3 With geographic and service breadth and data back to 2002, the NPIC Database is also likely to be an excellent data source for difference-in-differences analyses that examine whether provider payments have responded to state- or county-level policies. Andrew Friedson is using FAIR Health claims data to see whether physician payments fell in South Carolina after malpractice reform was instituted there in 2004 relative to North Carolina for a common radiology procedure for prenatal visits (Friedson, 2012). Cary Gross, a member of FAIR Health Scientific Advisory Board, is interested in studying whether the type of breast cancer screening changed over time in response to state policies regarding mandatory patient notification. 1 Because about 50 percent of the claims report a physician s NPI or tax ID, researchers could study practitioners patterns of treatment and changes in these patterns over time. The NPIC Database also can be used to examine whether differences in physician payments across markets are correlated with differences in the size or concentration of physician groups, and differences in health insurer market power. It is important to note, however, that although researchers can obtain a consistent encrypted physician identifier when requesting NPIC claims, they will not be able to merge in physician information from outside data sources based on a physician s NPI or name. The NPIC Database would also be able to support studies on utilization of healthcare services over time as well as disparities in utilization across geographic markets. For example, one could study the impact on utilization following a legislative or regulatory intervention or change in health benefits design either favoring a particular procedure or limiting reimbursement for such a procedure. Likewise, one could study the impact on utilization of procedures associated with the Choosing Wisely campaign recently launched by the ABIM Foundation in conjunction with Consumer Reports. Similarly, one could study the impact of comparative effectiveness research publications on the use of the featured procedures or services. While the NPIC Database is well suited for market-level analyses and utilization studies, it currently presents challenges for tracking the same patient over time. Health insurers are not required to include a consistent synthetic patient ID when submitting claims and, as a result, one cannot always stitch together a patient s complete episode of care for a particular chronic health problem or link an outcome from one claim to the care that a patient received previously. A second limitation of the NPIC Database is, as mentioned earlier, that it currently does not identify how many covered lives generated the claims for a particular data contributor. For example, one might observe that claims were submitted for 10 million office visits in Dallas in But, without knowing how many Dallas enrollees were covered by the private health insurers who submitted claims data to FAIR Health, one cannot determine with certainty the average number of office visits per person per year. The number of covered lives by insurer is ascertainable from the department of insurance in the particular state, and would thus have to be merged with the FAIR Health data to derive medical service use rates. Regardless, the NPIC Database will allow one to examine changes over time in the use of medical services as long as the number of lives covered by the contributors remains fairly constant over time. 1 Copies of selected academic papers that use the FAIR Health claims data are available at:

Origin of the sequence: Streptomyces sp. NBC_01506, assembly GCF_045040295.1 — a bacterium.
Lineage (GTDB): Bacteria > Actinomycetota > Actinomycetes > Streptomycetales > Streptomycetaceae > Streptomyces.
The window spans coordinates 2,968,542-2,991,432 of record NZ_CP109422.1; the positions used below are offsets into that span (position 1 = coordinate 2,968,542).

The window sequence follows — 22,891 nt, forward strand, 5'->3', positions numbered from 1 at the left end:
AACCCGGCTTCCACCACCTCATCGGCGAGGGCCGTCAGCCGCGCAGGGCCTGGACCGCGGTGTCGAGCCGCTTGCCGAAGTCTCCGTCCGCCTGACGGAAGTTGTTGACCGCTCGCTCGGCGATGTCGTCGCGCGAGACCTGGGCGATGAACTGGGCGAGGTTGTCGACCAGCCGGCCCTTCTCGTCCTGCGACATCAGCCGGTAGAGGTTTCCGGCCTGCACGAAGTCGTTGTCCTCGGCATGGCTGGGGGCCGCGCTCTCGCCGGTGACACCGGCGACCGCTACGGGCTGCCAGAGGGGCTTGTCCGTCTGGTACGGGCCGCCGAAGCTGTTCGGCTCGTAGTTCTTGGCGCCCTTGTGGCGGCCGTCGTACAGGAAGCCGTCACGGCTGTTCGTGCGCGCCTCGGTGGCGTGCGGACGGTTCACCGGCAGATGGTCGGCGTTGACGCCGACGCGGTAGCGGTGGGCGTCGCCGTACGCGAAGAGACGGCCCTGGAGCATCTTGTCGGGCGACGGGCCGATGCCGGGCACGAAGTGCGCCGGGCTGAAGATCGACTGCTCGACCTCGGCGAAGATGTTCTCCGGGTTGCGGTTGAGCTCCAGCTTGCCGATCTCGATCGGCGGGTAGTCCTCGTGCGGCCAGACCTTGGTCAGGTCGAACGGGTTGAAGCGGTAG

4 So far I have focused on research applications involving the patient-level NPIC claims data. FAIR Health is also willing to make the aggregated (across providers within a market) data available to researchers for a relatively low price. For example, some research projects may require the mean or median (or 75 th percentile) physician charge or allowed payment in all 3- digit zip codes for all CPT codes for a particular year or set of years. If so, researchers can order the same data on the distribution of charges and allowed payments by CPT code and market area that FAIR Health sells to its health insurer customers. In order to expedite use by academic researchers, FAIR Health, in consultation with its national scientific advisory board, has established a streamlined application and licensing process for researchers wishing to obtain the NPIC data. Researchers can submit applications on-line and can customize data requests by clinical area, geographic area, timeframe of data sought, length of license, and other criteria according to the needs of their studies. A simplified data use agreement applies to individual licensees of the data, and institutional licenses are available for academic organizations to allow groups of researchers to conduct multiple projects. Pricing for all offerings is oriented to the research community. Further information about FAIR Health's Research Support Program, including the on-line application form, is available at FAIR Health personnel are available by and phone to answer questions about the data and to assist in the application process at all stages.
5 References Friedson, Andrew I., Medical Malpractice Damage Caps and the Price of Medical Procedures, working paper. Ketcham, Jonathan, and Sean Nicholson, Relative Prices, Payer Mix and Regional Variations in Medical Care, working paper.